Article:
Oct 15, 2012

Posted by | 6 Comments

Helpful Hints to Score Cheap Classroom Supplies on Craigslist

Craigslist is an online website where people post items for sale. Items are organized by city and into different categories. Some of my favorite categories are arts+crafts, baby+kids, clothing+ acc, photo+video, and toys+games. Check out the website here .

You can find almost anything you’re looking for on craigslist. I’ve purchased a stroller, baby swing, shoes, clothing, a camera, a food processor, hard wood flooring for our home and many other items.

My favorite items to purchase on craigslist are art supplies for my classroom. So far this school year I’ve purchased 500 lbs. of raku clay for $30.00, an alphabet punch set for $12.00, and Dick Blick acrylic fluorescent paint for $20.00. I always end up spending my own money throughout the school year and these deals were too good to pass up.

If you’re going to spend your own money, I suggest you hunt for bargains and sales. Craigslist is an excellent place to find awesome items for your art classroom.  Here are some of my top suggestions for finding great deals on Craigslist for your classroom, personal art use, or even your home.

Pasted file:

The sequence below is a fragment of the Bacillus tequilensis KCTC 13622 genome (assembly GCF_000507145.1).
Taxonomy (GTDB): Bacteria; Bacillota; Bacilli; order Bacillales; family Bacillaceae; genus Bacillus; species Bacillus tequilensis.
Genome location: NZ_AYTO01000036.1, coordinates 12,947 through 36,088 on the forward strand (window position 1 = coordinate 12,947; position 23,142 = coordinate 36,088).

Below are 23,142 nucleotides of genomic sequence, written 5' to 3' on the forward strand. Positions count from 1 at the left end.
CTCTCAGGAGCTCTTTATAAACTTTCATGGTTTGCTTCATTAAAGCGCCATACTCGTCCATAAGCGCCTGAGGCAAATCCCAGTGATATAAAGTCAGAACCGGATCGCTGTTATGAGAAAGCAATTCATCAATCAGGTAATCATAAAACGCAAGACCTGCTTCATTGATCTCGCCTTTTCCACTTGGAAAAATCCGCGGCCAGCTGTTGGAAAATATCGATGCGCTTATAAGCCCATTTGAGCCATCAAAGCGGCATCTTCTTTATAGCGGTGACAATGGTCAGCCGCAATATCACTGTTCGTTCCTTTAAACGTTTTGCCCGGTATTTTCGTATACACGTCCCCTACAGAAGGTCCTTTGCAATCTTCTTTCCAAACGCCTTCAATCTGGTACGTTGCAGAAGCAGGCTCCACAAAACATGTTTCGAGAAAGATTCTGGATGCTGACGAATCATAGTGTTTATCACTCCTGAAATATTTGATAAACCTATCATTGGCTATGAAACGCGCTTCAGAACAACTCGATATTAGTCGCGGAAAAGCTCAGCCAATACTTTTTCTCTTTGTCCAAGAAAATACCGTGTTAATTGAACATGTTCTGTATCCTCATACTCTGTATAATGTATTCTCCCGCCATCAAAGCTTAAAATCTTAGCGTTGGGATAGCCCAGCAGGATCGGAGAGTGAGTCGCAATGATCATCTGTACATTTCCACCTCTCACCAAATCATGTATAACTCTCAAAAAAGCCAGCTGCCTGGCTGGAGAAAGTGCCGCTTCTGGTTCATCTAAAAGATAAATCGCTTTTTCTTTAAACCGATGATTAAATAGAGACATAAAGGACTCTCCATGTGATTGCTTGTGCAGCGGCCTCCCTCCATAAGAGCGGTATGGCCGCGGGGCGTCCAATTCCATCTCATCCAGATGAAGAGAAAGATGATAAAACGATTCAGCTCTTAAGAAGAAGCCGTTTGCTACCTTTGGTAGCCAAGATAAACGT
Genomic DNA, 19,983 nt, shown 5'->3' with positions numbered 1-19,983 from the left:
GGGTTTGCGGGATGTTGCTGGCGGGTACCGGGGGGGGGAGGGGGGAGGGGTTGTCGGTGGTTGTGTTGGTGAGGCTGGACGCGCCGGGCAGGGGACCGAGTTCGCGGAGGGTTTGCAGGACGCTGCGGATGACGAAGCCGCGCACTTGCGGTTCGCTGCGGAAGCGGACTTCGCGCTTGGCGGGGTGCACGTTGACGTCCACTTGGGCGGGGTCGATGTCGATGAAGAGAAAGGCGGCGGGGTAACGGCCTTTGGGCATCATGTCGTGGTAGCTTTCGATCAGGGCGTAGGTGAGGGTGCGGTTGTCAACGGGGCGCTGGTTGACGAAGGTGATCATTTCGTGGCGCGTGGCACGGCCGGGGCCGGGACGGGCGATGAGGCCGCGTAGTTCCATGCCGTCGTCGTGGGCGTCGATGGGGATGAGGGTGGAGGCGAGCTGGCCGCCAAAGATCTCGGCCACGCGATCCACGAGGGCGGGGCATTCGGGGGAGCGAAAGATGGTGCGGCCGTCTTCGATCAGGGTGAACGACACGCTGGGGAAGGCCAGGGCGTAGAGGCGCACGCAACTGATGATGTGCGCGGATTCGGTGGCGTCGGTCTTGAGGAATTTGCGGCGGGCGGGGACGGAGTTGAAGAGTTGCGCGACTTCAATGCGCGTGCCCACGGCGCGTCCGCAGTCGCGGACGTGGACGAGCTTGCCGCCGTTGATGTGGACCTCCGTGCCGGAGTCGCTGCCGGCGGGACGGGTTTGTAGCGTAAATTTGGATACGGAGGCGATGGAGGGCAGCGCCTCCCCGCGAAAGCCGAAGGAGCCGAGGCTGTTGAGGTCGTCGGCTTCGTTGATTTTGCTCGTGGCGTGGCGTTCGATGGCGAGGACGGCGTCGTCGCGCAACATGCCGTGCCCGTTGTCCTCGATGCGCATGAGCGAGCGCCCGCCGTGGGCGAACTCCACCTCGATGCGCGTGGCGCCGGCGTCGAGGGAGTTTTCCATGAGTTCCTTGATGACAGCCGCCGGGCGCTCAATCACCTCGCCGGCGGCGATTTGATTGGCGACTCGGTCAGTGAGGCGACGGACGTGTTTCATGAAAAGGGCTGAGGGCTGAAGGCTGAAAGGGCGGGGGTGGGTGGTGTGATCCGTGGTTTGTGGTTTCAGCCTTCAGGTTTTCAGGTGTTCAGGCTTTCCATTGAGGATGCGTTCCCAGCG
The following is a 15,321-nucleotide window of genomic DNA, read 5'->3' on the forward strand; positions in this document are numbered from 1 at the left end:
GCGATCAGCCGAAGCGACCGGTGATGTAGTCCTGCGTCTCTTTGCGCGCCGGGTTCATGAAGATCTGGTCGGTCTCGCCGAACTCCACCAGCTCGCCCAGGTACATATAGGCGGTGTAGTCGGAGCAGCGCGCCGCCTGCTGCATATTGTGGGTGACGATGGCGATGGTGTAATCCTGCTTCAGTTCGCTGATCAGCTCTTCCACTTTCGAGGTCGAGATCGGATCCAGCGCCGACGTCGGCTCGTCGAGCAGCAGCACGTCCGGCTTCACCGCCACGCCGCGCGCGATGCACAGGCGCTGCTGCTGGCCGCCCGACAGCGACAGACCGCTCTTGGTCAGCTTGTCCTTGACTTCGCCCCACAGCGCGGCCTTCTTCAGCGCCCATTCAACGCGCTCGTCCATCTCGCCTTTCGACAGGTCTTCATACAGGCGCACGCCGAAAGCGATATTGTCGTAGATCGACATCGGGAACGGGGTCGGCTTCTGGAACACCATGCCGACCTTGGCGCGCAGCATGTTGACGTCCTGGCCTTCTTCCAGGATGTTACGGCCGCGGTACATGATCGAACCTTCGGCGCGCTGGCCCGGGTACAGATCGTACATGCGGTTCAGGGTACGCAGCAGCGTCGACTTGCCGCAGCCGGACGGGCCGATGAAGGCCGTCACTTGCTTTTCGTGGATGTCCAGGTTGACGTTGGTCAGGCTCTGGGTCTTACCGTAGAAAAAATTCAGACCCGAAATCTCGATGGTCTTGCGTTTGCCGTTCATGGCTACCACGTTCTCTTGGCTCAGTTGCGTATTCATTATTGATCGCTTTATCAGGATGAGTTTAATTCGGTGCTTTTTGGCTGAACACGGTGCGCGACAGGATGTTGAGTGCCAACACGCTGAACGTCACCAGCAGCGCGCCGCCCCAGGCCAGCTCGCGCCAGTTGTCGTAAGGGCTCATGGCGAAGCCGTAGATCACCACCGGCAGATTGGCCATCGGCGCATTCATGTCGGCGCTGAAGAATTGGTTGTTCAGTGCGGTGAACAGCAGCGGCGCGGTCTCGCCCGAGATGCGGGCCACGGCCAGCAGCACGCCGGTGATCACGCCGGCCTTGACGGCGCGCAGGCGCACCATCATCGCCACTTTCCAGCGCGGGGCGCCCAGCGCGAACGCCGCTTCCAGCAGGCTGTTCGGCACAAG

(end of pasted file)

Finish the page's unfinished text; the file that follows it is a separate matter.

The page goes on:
1. Browse categories that interest you.
Frequently search categories and keep an eye on newly listed items. This helps when you go to buy something or make an offer. If you know how long an item has been for sale, you will have more success in getting a better deal.

2. Use the search bar to search for specific items.
When you search for items, it not only searches the city you have selected but it also searches area cities. The search bar is great if you are looking for a unique or specific item.